Bank scam warning
She was young, clued up and knew all about phone scams but she still got ripped off in a ‘double bluff’ scam. That’s a scam where the scammer is questioned by the victim who then to prove they are genuine passes them to a so-called official who gives them a crime reference number and helps them by overcome their fears. And it was all set up by an apparent email from Hermes the delivery people.
The Guardian’s Anna Timms has given some advice to a reader who had fallen for the scam and who has not been re-imbursed by her bank. She said in part of her conclusion: “I believe that the bank’s security processes were inadequate in your case, given that it has far more awareness of scammer tactics than the average customer. Despite the fact that the name on the recipient account did not match the name you thought you were paying, and that the transactions in and out of your account were highly unusual, it did not attempt to block them and question you further.”
The reader said: “It began with two texts, purportedly from Hermes and six days apart, requiring two £1.50 admin fees to reschedule two missed deliveries. Since I was expecting a Hermes delivery of a sofa, I wasn’t suspicious, and I used the link to pay the two fees with my Revolut and Nationwide debit cards.
“Three days later I was called by an agent claiming to be from Revolut, who told me my account had been compromised by a phishing attack. I was then contacted by a caller who said they were from Nationwide. I checked the phone number on Google and it appeared to be genuine. I was told I was being transferred to the “national fraud agency” and given a case number. Eventually, with plausible explanations, they persuaded me to move £20,000 from my Nationwide to my Revolut account, and then to another newly opened account in my name.
“Several generic scam alerts did pop up on the Revolut app, but the caller reassured me it was because it was a new account. At this point I was crying, but I was so caught up in trying to escape the first phishing scam and the belief that they were helping me that I did what they said. By the time I realised I had been scammed, the money was gone.”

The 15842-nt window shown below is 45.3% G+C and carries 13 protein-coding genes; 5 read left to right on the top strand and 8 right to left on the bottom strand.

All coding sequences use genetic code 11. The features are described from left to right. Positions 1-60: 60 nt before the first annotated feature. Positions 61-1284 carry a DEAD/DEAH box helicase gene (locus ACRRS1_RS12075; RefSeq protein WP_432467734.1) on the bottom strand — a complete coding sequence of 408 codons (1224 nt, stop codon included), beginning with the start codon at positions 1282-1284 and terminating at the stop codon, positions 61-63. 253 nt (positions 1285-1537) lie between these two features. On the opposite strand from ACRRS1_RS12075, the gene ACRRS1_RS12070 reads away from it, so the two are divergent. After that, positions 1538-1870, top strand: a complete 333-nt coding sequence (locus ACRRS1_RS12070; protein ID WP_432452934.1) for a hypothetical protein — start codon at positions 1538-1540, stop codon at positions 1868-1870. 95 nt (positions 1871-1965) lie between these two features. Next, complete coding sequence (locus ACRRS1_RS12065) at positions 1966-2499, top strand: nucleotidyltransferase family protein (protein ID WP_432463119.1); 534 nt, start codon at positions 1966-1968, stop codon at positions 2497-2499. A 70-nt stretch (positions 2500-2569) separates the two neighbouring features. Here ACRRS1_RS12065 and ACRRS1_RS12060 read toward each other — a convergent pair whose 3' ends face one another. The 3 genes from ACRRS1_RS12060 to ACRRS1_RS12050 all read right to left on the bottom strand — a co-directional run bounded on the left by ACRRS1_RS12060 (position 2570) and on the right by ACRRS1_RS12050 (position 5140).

A number of cases have now come to light involving victims with Revolut bank accounts. The Mirror reported on 26-year-old Alina Portnova who fell for the same con this time with fraudsters telling her to move cash from her Barclays account acter crooks had tried to access it. Once the £5,672 was moved the fake bank officials asked her to move the cash into a safe holding account and from there they moved the money to their own bank – where ever that is.
Other cases include customers with HSBC and Lloyds bank accounts and the victims tend to be young women. In some cases, Revolut have repaid the stolen money but none for the case that Anna Timms investigated.
That’s because they haven’t signed up to the bank voluntary scheme, called the Contingent Reimbursement Model (CRM), that require signatory banks to detect and prevent payment scams and to compensate the soaring numbers of fraud victims who have not been unduly negligent. Clearly something is wrong here – with the advice being never accept a phone call from a bank claiming your account has been compromised until you get definitive proof it is genuine.
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